but I feel like I'm letting my child down if I don't fight for it to live.
My grandmother had a baby who died at two days old, probably from the same problem, but this was back in the early 1930s so completely undiagnosed. In some ways I wonder if it was easier then, when there weren't all these options available and choices were much more limited!
exactly littlemy, the technology does make it harder in lots of ways. but having said that my friend and her family were absolutely certain they were right to give him the opportunity via the surgery to have a chance at life and I'm sure they don't regret it. xxx
Oh good, more helpful and detailed posts (was hoping you'd see this andie and bundle)
It's a different medical condition but some friends ds1 was born with artery and liver problems (undetected in pregnancy) and had two major operations as a young baby. Sadly, like bundle's friends' baby, he did not make it, but I know they do not regret giving him a chance of a life beyond infancy
Same thing happened here - we were given a diagnosis of hypoplastic left heart at our 20 week scan.
Between our 20 week scan and our referral to Kings for fetal cardiac scans - We talked about it and decided that no matter what this was our baby and she would be born - we would deal with the rest one day at a time. That is the decision that we made. We know that others in our position have not made that decision.
I know when we were looking into it there was a brilliant group in the US that we were able to get a lot of information from.
Our outcome - after being sent to Kings for further fetal cardiac scans - we learnt our daughter did not have HPLH but a complete AVSD ( hole between aortas and hole between ventricles) and down syndrome.
She had two open heart surgeries at 8 weeks old. She is at risk of endocarditis and will be for life. We just make sure it is known that she needs antibiotics prior to surgery. She has annual visits for the cadiologist but we do have a lot of other visits to hospital for other reasons.
TOday I say goodbye as that little babe goes off to school for the first time!! (pic on my profile)
IT was tough watching her go through such invasive surgery and to think how on earth those surgeons are able to operate on such tiny tiny hearts. But she was ( and still is) a fighter and she is doing so well now.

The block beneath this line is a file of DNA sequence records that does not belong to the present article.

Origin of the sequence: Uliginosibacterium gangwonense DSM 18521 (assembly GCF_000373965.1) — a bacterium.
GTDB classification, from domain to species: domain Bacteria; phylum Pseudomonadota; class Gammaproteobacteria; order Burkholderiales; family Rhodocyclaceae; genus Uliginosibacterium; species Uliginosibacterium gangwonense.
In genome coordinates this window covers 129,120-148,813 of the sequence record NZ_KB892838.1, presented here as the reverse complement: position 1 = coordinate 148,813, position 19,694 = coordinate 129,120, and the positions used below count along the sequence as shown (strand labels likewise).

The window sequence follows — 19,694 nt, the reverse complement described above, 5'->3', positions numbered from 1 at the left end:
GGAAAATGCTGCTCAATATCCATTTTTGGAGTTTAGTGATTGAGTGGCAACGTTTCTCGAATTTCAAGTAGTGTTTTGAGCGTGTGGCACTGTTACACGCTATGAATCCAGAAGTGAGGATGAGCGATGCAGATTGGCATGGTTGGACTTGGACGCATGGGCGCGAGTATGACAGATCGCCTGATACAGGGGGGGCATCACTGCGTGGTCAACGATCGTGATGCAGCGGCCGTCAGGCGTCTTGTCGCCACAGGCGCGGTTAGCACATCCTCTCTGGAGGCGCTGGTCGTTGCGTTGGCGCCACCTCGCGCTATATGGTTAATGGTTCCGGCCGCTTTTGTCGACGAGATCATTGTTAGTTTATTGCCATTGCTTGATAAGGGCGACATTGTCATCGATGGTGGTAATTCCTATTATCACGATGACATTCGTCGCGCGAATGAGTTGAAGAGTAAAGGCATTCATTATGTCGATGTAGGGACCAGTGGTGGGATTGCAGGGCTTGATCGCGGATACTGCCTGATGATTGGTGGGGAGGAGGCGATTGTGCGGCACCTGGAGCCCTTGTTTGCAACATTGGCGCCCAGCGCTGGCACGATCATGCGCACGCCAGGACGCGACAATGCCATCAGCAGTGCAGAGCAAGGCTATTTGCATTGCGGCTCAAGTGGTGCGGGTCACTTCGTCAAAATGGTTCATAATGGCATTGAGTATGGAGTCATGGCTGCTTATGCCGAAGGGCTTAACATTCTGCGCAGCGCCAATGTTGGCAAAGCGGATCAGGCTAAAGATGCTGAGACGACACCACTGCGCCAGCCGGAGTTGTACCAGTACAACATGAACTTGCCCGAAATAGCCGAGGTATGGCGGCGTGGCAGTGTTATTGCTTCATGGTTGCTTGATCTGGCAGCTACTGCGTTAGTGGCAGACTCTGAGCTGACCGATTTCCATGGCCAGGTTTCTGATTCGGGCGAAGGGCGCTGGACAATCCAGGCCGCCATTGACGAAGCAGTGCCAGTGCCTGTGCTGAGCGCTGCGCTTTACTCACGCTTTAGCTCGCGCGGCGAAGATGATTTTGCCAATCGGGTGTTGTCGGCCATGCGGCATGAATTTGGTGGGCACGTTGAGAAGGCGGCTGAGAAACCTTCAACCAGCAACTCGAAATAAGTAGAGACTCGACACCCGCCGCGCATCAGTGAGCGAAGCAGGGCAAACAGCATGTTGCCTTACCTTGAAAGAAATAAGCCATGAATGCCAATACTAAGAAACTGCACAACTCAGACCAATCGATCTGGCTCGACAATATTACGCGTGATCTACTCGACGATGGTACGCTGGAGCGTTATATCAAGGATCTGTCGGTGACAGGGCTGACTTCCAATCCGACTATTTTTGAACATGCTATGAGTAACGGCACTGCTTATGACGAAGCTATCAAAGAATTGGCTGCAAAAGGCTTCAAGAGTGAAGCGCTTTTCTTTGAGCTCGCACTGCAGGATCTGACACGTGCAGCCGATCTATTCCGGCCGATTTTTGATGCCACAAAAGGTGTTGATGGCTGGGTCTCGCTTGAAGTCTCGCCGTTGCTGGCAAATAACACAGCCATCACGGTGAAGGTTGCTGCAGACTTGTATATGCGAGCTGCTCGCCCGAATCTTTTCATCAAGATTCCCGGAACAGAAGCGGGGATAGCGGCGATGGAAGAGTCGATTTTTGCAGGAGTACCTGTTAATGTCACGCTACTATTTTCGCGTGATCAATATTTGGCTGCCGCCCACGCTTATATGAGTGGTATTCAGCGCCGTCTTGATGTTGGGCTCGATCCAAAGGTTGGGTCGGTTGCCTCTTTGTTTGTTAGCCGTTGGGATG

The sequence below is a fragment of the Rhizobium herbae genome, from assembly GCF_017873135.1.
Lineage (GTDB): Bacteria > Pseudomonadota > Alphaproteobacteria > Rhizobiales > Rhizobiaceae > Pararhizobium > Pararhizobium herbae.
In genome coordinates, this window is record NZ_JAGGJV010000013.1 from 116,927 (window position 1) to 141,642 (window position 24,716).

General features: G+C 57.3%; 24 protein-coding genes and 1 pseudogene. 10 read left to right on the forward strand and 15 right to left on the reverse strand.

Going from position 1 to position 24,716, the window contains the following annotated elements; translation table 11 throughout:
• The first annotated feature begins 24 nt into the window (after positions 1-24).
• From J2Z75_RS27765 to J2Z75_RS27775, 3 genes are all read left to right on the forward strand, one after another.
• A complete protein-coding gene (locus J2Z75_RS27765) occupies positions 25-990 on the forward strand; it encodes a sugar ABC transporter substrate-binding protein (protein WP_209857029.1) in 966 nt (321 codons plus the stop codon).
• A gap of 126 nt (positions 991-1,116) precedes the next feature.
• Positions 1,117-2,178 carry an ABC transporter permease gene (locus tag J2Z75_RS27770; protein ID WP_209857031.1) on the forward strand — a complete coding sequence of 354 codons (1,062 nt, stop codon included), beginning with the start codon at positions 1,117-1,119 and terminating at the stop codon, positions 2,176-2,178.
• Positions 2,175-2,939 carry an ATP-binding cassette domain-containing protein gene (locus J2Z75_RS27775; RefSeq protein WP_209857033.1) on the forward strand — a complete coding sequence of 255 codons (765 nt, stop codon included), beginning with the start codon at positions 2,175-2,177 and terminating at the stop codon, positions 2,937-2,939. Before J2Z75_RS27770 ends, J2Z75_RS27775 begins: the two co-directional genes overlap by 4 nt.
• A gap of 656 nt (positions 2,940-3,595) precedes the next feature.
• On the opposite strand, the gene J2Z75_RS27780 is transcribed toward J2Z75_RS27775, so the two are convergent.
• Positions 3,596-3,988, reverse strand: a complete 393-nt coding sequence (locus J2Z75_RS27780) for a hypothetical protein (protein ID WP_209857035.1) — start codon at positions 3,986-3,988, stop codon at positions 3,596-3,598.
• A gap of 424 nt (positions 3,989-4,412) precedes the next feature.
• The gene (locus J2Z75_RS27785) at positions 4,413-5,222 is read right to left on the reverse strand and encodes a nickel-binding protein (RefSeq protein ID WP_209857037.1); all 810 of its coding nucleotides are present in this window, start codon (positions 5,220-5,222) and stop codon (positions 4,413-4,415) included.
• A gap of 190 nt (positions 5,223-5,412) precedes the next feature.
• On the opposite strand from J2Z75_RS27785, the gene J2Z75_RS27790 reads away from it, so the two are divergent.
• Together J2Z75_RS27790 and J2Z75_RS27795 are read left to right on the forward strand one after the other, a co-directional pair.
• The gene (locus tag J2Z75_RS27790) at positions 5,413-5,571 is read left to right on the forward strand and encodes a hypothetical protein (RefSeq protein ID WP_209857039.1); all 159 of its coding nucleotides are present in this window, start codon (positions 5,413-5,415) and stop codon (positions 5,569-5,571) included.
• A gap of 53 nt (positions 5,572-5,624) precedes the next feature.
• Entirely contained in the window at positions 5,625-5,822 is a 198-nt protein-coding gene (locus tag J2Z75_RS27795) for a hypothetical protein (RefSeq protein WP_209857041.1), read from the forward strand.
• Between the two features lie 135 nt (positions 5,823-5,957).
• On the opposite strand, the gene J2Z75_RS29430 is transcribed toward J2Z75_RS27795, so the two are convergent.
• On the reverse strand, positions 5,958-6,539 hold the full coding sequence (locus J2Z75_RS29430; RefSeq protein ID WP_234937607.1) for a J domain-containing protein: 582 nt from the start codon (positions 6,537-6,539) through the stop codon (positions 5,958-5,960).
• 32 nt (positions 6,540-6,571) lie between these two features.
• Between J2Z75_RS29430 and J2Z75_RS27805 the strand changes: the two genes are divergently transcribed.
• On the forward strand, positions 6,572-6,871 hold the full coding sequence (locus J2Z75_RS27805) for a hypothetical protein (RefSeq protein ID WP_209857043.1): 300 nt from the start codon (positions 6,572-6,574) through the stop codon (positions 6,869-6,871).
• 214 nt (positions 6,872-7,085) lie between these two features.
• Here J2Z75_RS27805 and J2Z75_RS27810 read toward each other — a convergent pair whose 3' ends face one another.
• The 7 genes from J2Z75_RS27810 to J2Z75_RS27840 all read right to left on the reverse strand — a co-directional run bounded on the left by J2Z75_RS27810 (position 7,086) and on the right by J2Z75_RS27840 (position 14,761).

LittleMy34 - hello - congratulations on your pregnancy. My dd has a rare congenital heart defect (not HLHS). We didn't know about it before she was born so were never faced with the decision whether or not to continue with the pregnancy. I also have older children, ds1 was 5 and ds2, 2 when we had dd.
dd had major heart surgery as a baby and spent a long time in hospital and ICU away from our home. She would have been considered for transplant but at the time was ironically too poorly. We have had much uncertainty over her future; she has only had the one surgery, isn't 'fixed' but is finely balanced at the moment and managing well on medication. She has had several other cardiac procedures as a toddler and young child and has coped well.
I can't tell you what to do, what is the right decision. I do have personal knowledge of many children with HLHS and some with even more complex conditions, they don't all make it that's true, but many of them are living full lives despite being 'life limited'.
Someone has mentioned Little Hearts Matter, also the Children's Heart Federation and Heartline. There is a very active message board at Heartline where you will find a pregnancy board also the message board at Little Hearts Matter has an antenatal diagnosis section.
I have to say that some doctors are not very up to date with the advances in surgery for HLHS - 10 or 12 years ago it was considered unsurvivable but there have been great forward steps with the treatment. However, it is still a very difficult path to follow. Try to speak with a paeds cardiac surgeon if you can. You may be able to chat with a Cardiac Liasion nurse if you call Guys.
I know I won't have helped you much here particularly - it is such a personal decision - if you have anymore questions I'll try to answer them if I can.
we found talking with other parents who had been there done that so to speak very very helpful.
another parent groupthis is the one mentioned by ohnoherewego.
As dd1 was our first we did not have to consider other siblings BUT we did not intend for her to be an only child. Dd2 who is 3 - things going to hospital for appts to see various consultants is what you do. She knows that there are some children who are born with things that doctors need to check up or things that need to be fixed ( she is 3 so simple explantations.)
Join the discussion
Please login first.